The time to gear up and advocate for the long term protection of striped bass is here. This fish is the most important species on the East coast, bar none. Anglers of all skill levels, gear preference, and background enjoy this perfect fish. You see, what makes striped bass so perfect is the diversity of opportunity in the fishery–when they are abundant and healthy that is. You can catch them sight fishing on the flats, or blitzing on the beach, or in the inlet, or a mile offshore. You can catch a little schoolie and then a 30 pound fish an hour later on the same fly.

Today, however, striped bass are overfished and subject to overfishing–and have been for a couple years now. Last season, the authority that manages striped bass, the Atlantic States Marine Fisheries Commission (ASMFC), passed Addendum VI in an effort to reduce fishing mortality (dead fish) by 18 percent. Despite that effort (the impact of Addendum VI is currently unknown), the ASMFC initiated an amendment process, which will shape the future of striped bass management.

Economically, this fishery produces a greater impact than what you see with Alaska’s salmon fisheries. According to a 2016 report, striped bass had a nearly $8 billion economic impact in 2016 (when the stock had declined considerably). Bristol Bay’s salmon fishery is valued at over $1.5 billion. Think of what an abundant and sustainable stock could produce and how much it would benefit our coastal communities.

It may seem impossible now, but the striped bass recovery in the late 80s, early 90s is one of the greatest environmental success stories in history. But just because the fish was recovered 30 years ago, does not mean that it will happen again. It’s an unfortunate reality, and s very real possibility, that this amendment process could take a turn for the worse and fundamentally change striped bass.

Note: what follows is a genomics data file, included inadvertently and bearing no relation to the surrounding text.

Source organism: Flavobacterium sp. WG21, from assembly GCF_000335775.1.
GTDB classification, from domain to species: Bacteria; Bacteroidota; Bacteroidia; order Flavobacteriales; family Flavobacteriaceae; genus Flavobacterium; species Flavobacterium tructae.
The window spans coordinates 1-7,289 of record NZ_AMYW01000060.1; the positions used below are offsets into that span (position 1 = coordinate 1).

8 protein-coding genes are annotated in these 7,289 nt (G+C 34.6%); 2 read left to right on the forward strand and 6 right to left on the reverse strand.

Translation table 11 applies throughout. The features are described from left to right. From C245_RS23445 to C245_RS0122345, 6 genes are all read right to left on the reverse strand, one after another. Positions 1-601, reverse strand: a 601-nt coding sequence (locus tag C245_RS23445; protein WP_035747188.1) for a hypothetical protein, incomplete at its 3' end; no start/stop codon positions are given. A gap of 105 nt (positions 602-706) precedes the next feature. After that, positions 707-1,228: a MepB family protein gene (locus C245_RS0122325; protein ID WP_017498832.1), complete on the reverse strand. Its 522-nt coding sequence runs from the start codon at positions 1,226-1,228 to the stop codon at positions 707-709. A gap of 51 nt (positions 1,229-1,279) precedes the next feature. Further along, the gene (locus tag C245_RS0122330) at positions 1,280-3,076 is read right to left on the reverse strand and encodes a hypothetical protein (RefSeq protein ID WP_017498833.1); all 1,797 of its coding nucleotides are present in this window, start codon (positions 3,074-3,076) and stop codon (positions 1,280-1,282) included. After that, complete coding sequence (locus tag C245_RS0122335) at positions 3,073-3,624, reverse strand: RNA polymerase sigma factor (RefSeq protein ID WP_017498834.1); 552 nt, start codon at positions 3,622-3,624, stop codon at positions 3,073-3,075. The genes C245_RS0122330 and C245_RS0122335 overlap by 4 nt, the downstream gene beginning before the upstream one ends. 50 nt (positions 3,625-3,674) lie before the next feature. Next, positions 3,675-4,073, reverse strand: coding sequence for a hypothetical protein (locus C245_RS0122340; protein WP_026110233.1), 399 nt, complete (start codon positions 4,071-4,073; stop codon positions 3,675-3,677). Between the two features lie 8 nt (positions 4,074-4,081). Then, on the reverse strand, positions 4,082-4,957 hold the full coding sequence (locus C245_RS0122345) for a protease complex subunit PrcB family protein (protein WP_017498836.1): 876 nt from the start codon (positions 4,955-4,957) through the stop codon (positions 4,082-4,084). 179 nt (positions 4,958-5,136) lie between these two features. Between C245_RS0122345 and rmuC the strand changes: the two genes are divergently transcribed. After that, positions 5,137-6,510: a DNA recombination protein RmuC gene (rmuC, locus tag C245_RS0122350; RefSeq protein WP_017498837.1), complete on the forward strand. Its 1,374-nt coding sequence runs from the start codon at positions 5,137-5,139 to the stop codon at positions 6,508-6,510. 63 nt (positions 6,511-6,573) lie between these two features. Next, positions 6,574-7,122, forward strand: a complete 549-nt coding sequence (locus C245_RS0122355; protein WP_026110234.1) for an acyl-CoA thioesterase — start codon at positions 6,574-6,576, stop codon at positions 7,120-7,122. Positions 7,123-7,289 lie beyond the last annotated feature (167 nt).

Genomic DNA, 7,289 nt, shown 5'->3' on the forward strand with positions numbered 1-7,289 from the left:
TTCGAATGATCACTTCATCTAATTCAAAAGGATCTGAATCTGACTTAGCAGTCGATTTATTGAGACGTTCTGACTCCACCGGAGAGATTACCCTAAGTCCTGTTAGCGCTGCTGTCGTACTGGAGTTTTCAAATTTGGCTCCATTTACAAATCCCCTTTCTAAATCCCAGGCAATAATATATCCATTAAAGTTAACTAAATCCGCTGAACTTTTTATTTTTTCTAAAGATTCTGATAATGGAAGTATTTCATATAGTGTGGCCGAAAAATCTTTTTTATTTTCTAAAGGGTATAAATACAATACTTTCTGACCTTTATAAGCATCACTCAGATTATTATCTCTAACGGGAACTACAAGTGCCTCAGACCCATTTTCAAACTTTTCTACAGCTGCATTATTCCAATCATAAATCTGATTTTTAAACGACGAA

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This whole process is complex, drawn out, and will undoubtedly be contentious. For the next ten days the ASMFC is seeking comment on a Public Information Document (PID), which will ultimately guide what is in or out of the future draft amendment. Of the nine issues identified in the PID, there are several issues that deserve special attention: biological reference points, stock rebuilding, and conservation equivalency.

The striped bass population is at a 25-year low point.

Lowering the Goal Posts

Bar none, the Biological Reference Points issue stands to be the most devastating for striped bass and those who love to catch them and share that experience with others. Think of reference points as a measuring stick that managers use to judge the stock. The current reference points are based on 1995, when the stock was declared recovered and exhibited an abundant and diverse age structure. Lowering the reference points by using a different base year is a realistic outcome of this amendment. A healthy and abundant fishery benefits all of us, and it is possible. In the early 2000s, when the striped bass population was at its highest, fishing mortality was near or at overfishing levels. Therefore, if fishing mortality is responsibly controlled, the ‘target’ level is attainable. Maintaining the current reference points is paramount for restoring striped bass and future management.